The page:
SYDNEY (AFP) - The economic rise of China and India means climate change is occurring faster than previously thought, making efforts to fix the problem more urgent, an official Australian report found Thursday.
The government-commissioned report called for stronger international commitment to addressing climate change, saying current efforts "still fall far short of getting deep cuts in global emissions underway."
It warned Australia, already hot and dry, was more vulnerable to climate change than any other developed country and needed to lead efforts to reduce the greenhouse gases blamed for global warming.
The government brushed aside the report's call for more ambitious climate change targets, though Prime Minister Kevin Rudd said Australia no longer had the policy of "denial" adopted by his predecessor John Howard.
Rudd commissioned the report, written by economics professor Ross Garnaut, before his centre-left government was elected last November.
Since then, he has made action on climate change the centrepiece of his government's environmental policy, signing the Kyoto Protocol as his first act in office after Howard refused for a decade.
In his interim findings, Garnaut said rapid industrialisation in China and India meant climate change was happening faster than expected and the solution lay in finding clean methods of achieving global economic expansion.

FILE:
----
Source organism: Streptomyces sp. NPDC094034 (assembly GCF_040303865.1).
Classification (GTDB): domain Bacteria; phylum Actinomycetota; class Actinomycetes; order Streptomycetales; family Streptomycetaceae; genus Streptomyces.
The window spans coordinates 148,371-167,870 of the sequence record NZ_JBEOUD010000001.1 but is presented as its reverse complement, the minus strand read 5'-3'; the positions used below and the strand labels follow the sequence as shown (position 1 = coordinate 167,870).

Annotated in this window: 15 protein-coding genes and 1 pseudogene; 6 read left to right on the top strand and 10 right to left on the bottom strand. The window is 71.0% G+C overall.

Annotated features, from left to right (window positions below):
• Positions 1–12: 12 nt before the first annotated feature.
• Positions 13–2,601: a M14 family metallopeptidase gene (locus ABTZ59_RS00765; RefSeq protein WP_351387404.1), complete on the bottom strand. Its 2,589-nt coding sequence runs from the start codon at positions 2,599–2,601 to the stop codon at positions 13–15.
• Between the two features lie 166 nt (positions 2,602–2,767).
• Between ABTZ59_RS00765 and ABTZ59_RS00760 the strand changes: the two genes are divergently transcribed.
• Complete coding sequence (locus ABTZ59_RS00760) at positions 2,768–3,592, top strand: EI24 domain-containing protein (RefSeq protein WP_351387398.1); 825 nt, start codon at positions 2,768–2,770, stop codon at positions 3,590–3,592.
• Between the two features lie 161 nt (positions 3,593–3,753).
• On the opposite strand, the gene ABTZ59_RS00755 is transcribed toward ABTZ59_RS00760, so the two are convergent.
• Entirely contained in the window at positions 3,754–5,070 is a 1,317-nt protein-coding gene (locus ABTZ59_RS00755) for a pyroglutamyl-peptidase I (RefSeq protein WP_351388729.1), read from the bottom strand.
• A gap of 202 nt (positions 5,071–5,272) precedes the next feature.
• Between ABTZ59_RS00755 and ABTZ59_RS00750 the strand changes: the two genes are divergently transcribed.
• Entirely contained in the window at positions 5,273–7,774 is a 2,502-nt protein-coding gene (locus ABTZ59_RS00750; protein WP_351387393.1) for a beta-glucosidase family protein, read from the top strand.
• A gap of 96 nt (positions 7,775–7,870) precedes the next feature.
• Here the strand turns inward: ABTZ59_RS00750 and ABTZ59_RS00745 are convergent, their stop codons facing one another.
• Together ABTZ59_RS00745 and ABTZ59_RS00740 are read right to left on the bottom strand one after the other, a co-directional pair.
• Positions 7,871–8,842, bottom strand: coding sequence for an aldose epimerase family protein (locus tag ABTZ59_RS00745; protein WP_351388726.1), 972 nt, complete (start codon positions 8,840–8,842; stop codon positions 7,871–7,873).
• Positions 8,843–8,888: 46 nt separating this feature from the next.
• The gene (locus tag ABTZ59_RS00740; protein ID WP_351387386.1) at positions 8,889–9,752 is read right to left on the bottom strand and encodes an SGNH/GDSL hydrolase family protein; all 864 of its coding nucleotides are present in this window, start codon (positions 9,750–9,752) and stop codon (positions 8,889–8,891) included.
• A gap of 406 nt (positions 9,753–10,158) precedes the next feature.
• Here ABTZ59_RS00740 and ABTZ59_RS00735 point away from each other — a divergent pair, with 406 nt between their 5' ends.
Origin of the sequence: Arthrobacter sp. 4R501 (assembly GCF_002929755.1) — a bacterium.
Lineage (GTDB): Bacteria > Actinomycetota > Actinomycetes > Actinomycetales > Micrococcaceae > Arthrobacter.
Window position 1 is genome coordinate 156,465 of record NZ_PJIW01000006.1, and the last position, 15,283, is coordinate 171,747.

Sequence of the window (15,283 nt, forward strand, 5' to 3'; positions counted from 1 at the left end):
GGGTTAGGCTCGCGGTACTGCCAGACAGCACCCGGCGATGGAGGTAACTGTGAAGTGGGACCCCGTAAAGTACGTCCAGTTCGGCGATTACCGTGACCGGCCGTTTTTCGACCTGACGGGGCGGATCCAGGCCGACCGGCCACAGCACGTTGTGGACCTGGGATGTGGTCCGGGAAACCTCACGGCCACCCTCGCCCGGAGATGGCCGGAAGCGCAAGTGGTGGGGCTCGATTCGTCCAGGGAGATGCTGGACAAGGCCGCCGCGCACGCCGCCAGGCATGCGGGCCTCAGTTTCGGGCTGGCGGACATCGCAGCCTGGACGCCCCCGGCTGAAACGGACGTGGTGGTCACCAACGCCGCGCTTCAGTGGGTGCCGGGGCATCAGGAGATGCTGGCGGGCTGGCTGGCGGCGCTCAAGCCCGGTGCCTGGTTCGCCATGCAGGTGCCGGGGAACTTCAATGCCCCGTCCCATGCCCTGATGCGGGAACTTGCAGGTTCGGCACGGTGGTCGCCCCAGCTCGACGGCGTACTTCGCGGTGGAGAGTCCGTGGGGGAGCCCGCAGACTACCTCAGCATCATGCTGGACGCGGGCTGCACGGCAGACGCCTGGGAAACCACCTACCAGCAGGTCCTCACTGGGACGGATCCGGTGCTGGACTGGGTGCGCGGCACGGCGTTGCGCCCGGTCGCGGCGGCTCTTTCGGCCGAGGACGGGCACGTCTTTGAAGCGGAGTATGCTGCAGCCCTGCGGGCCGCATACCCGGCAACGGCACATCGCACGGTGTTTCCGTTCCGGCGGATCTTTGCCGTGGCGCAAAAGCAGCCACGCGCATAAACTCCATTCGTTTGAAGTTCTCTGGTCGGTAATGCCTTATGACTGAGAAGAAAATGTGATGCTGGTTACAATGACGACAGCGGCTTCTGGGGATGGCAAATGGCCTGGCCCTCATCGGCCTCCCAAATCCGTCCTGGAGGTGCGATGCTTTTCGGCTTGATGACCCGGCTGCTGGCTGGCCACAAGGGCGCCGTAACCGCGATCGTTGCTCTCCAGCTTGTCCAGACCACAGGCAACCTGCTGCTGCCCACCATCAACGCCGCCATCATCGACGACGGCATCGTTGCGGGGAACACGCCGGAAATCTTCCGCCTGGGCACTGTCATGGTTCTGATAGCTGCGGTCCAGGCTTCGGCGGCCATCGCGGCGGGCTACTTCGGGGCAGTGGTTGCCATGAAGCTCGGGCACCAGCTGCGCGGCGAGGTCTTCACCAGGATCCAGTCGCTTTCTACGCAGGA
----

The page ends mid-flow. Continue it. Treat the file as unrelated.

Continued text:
"Due to a sustained period of high economic growth led by China and India, the world is moving towards high risks of dangerous climate change more rapidly than has been generally understood," he said.
"Faster emissions growth makes mitigation more urgent and more costly," he said. "The challenge is to end the linkage between economic growth and emissions of greenhouse gases."
Garnaut said the Rudd government needed to go beyond its existing commitment to reduce greenhouse gas emissions by 60 percent by 2050, although he did not nominate an alternative figure.
He also said Australia should set an interim target for 2020, saying a lead had been provided by the European Union, which last month pledged to cut carbon dioxide emissions by 20 percent by 2020, compared to 1990 levels.
Garnaut said while all climate change models contained uncertainties, the seriousness of the outcomes they projected meant strong action was warranted, even if it came at an economic cost.
"Prudent risk management would suggest that it is worth the sacrifice of a significant amount of current income to avoid a small chance of a catastrophic outcome," he said.
Rudd told parliament just before the report's release that Australia was determined to become a leader in the campaign for climate change, although he made no fresh commitments on the issue.
"The government accepts that the scientific evidence is in that climate change is real, it is happening and no longer can this nation afford to be in any state of denial," he said.
The report released Thursday was an interim version and the final draft due later this year had been expected to form the basis of Rudd's climate policy.
However, Climate Change Minister Penny Wong said the government would also use other models when formulating what she said would be a "responsible" policy, insisting the 2050 target had not changed.
Professor Barry Brook, director of the Research Institute for Climate Change and Sustainability, said the report showed that swift action was critical.
"It's a clarion call for Australia to act -- in all of our interests," he said.